“Obviously, we want a GPS III that does what it’s supposed to do, delivered on time,” said Lt. Gen. Ellen Pawlikowski, commander of Air Force Materiel Command, during the 2016 National Space Symposium, according to Defense News.

By 2014 GPS officials were so frustrated they went out of their way to boost competition for Lockheed Martin, creating a two-phase process for the follow-on procurement. Under Phase 1 they planned to award up to two Production Readiness Firm Fixed Price contracts worth $200 million each. The winners were to go through critical design review for the space vehicle and navigation payload with demonstrations and qualification of the satellite subsystem boxes. Then, in Phase 2, the Phase 1 firm or firms would compete against Lockheed Martin (which, along with Exelis, was barred from competing in Phase 1). The prize, after all of this, was a deal for as many as 22 satellites.

That plan, however, did not last. In May 2015, under budget pressure from sequestration, the Air Force reframed the competition to allow Lockheed Martin to compete — but shrunk the award from $200 million to a scant $6 million per firm. That money was to enable them only to demonstrate that they had, or could attain, a long list of capabilities, including the ability to produce an average of two satellites a year (down from the previous requirement to be able to produce two to three spacecraft annually).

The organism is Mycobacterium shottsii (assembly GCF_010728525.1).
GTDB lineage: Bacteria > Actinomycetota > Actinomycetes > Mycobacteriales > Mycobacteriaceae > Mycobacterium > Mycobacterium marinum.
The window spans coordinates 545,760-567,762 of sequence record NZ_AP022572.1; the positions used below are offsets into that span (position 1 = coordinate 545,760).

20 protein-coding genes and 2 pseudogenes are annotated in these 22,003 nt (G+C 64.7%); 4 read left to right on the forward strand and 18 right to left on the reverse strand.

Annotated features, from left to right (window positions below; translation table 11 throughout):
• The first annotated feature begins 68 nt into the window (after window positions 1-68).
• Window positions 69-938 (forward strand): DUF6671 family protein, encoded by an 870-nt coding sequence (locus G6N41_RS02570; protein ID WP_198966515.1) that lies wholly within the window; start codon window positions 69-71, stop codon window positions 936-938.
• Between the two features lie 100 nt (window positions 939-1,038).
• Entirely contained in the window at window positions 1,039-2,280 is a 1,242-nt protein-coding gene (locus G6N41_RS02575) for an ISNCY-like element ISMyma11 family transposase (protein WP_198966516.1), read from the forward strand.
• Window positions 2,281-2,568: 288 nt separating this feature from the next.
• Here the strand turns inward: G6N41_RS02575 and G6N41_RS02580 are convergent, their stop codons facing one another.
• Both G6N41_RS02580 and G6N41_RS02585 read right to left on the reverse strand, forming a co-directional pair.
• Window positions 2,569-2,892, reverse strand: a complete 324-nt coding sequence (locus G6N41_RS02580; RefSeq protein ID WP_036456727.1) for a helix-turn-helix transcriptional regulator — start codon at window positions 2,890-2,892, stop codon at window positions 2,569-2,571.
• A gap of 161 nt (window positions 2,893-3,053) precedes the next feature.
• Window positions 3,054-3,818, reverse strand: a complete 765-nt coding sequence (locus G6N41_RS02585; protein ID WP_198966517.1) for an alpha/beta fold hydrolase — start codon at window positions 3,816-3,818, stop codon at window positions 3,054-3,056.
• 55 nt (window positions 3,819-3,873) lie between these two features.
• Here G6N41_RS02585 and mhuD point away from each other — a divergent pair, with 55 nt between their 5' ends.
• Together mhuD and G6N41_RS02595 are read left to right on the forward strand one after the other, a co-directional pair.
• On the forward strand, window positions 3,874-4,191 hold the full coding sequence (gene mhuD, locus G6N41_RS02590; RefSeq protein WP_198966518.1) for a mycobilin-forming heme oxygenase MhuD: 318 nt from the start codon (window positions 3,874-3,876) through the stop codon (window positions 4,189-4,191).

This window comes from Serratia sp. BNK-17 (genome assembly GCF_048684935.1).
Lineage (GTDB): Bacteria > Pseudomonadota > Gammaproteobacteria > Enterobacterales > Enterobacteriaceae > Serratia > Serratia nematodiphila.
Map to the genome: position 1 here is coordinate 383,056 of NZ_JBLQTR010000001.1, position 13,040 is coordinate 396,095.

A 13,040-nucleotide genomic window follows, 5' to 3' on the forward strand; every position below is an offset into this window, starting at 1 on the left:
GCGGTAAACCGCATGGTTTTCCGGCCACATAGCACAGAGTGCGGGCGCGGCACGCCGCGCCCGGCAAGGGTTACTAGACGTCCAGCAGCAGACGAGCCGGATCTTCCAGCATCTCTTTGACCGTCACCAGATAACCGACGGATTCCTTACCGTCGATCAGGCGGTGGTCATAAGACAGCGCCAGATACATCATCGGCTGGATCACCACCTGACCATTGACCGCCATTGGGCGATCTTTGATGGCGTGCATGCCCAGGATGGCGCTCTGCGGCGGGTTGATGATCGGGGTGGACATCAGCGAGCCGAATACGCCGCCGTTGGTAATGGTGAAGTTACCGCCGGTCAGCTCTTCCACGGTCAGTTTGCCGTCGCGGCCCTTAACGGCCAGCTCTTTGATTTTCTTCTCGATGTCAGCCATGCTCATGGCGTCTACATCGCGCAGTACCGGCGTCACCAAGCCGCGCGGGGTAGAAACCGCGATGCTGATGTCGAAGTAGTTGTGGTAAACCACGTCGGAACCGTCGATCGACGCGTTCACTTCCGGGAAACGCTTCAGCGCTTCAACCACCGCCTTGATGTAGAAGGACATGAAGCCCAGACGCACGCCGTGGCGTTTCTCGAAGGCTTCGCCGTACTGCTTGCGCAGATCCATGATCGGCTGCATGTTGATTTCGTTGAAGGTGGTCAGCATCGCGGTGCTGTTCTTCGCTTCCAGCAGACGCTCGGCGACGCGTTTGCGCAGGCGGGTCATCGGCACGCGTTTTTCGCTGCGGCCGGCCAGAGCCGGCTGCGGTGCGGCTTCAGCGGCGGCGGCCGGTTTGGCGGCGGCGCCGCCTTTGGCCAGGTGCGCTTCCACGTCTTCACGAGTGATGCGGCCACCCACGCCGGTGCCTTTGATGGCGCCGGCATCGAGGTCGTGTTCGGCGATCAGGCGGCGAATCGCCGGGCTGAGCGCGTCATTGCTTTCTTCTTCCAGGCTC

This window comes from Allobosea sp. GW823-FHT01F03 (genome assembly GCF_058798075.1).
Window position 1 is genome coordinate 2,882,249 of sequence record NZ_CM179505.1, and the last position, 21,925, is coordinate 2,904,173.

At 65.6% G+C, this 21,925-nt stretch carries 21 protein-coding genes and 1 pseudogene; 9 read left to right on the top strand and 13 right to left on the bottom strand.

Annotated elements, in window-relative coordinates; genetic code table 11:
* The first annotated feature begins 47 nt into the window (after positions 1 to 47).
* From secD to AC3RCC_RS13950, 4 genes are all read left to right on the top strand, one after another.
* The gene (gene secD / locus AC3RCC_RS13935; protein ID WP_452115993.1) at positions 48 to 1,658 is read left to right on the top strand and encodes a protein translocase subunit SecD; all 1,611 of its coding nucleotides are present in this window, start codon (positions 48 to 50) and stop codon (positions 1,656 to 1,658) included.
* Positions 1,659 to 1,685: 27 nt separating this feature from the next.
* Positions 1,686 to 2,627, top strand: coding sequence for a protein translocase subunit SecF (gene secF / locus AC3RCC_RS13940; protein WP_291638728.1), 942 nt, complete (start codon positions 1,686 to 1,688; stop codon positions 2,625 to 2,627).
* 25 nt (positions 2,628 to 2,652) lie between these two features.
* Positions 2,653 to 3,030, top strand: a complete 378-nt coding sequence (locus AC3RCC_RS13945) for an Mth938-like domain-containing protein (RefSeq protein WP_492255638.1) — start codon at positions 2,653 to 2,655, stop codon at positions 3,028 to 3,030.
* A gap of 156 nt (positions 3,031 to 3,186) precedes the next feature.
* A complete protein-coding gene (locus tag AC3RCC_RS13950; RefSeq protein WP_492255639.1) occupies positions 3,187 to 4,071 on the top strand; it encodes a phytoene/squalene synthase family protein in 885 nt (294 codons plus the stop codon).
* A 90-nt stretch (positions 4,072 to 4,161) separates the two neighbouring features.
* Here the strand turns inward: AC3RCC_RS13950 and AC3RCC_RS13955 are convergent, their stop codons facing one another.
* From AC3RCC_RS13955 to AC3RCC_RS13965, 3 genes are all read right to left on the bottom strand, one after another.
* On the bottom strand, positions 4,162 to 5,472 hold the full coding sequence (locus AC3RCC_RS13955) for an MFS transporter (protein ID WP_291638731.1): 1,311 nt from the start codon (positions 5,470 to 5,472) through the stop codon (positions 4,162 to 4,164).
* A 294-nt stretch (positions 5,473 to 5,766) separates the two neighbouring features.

The Air Force went ahead with the scaled-down awards, inking Production Readiness Feasibility Assessment contracts with Boeing Network and Space Systems, Lockheed Martin Space Systems Company, and Northrop Grumman Aerospace Systems in May 2016.

Phase 2
Earlier this year, in an April 19 Special Notice posted on Fed Biz Opps, Air Force Space Command announced the next step in its two-phase selection process — an Industry Day for potential GPS III bidders to be held May 4, 2017 in El Segundo, Calif. The Air Force wanted to share information on its plans with potential bidders and get feedback from them on what it intended to do. According to the notice, an RFP for a fixed-price contract to begin delivering GPS III spacecraft in 2025 was to be released later in 2017 with an announcement of the winning contractor to be made late in 2018.

Interestingly, the notice made clear that the three winners of Phase 1 were not the only ones being invited to compete. “Participation in Phase 1,” the Air Force wrote, “is not a prerequisite to participation in Phase 2.”

Even so, it’s unlikely that firms outside of the Phase 1 winners will compete, said Todd Harrison, director of the Aerospace Security Project and of defense budget analysis at the Center for Strategic and International Studies. “They are leaving it open that another company could bid,” he told Inside GNSS at the time, “but it doesn’t mean that some other company would actually be able to crack into this acquisition. There is still a substantial barrier to entry for building a GPS satellite.”

Circumstances Shift
Whoever bids on Phase 2 will be competing to provide spacecraft to an Air Force whose operational environment has sharply changed in just the last several years.